Big Joe’s wild time with sax icon Clarence Clemons
This week would have been Clarence Clemons’ 81st birthday. He was taken from this earth way too early in June 2011. It seems that it was only yesterday when I was deeply sorry to hear this news.
The “Big Man” was known as one of the best saxophonists in the business. You’ll be amazed at the volume and variety of music he’s lent his talent to, including Jackson Browne, Aretha Franklin and even the Grateful Dead. He has appeared on TV shows, Different Strokes, The Simpsons, Nash Bridges and The Wire to name a few.
Bruce Springsteen best described Clarence when he and the E Street Band were inducted into the Rock and Roll Hall of Fame in 1999, describing first meeting the Big Man. Here is Bruce’s quote:
“That night we stood together for the first time, I looked over at C and it looked like his head was reaching into the clouds. I felt like a normal mortal flitting about the earth, you know. But he always picked me up. Far, far, high. Together we told a story about the possibilities of friendship, a story that predates the one I was writing and a story I could never have told without him by my side.”
Clarence played every gig like the end of the world; it didn’t matter if it was in front of 100 people in a bar in Asbury Park or in front of 120,000 at Wembly Stadium in England.
He began playing the saxophone at age nine and grew up in Norfolk, VA, the son of a fishman and grandson of a preacher who despised rock and roll. He was athletic, playing football in college and then semi-pro. He moved to the Jersey Shore and played with a few bands until he met Bruce Springsteen on that faithful night in 1971.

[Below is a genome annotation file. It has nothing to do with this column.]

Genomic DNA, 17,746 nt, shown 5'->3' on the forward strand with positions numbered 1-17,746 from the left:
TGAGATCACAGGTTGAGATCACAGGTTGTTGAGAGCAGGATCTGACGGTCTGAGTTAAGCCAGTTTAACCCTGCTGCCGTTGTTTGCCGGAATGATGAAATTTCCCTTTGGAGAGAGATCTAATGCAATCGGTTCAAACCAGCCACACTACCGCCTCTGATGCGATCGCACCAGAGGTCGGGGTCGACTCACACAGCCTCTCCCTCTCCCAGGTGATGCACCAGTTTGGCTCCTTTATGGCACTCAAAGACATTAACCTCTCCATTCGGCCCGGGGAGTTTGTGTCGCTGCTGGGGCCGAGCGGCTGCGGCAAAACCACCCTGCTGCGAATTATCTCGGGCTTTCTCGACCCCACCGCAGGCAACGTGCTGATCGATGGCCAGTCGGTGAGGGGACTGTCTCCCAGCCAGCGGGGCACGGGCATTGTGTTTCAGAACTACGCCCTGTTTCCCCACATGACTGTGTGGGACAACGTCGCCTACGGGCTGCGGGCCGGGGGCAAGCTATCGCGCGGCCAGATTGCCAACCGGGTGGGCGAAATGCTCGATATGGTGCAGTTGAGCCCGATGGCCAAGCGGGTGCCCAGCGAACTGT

I interviewed Clarence when the band was on the final leg of their Born to Run tour in 1976.
They performed at the Northrop Auditorium in Minneapolis and I worked at the campus radio station. I had so much fun talking to Clarence that I literally forgot we were recording. The stories were numerous and full of antics and tangles, including several situations of racism he witnessed on the streets of Europe. I became a big fan of his that night.
My favorite moment with Clarence Clemons was back in Minneapolis in 1984, kicking off the Born in the USA tour.
We were all staying in the same hotel. It was a night off for the band, and Clarence and I ended up in the outbuilding hotel bar, which was empty except for Clarence and me. Clarence asked me if I had ever tried Metaxas. Unfortunately I said no.
Three bottles later and big payouts to the bartender for continuing this madness, we stumbled off the barstool at 3:30am. The next morning I felt embalmed. I met the Big Man and his wife at breakfast and she told me to stay away as we would cause trouble together. Clarence smiled at me with that big grin and shrugged. She was right. We’d hang out again, but never to the extent of that epic night in Minneapolis.
He was the best, whether you’ve seen him at his Big Man’s West club or driven by Sea Bright or were a fan at one of the shows, he was an icon and we will all miss him. There are many songs he has played that have brought everyone to a life only he could. The song “Jungleland” from the album “Born to Run” is probably one of the best sax solos ever played and remains one of my favourites.
Happy birthday, big man! Thank you for your talent, your friendship and that big grin – that’s what I miss the most.
The post above reflects the thoughts and observations of New Jersey 101.5 weekend host Big Joe Henry. All opinions expressed are those of Big Joe.
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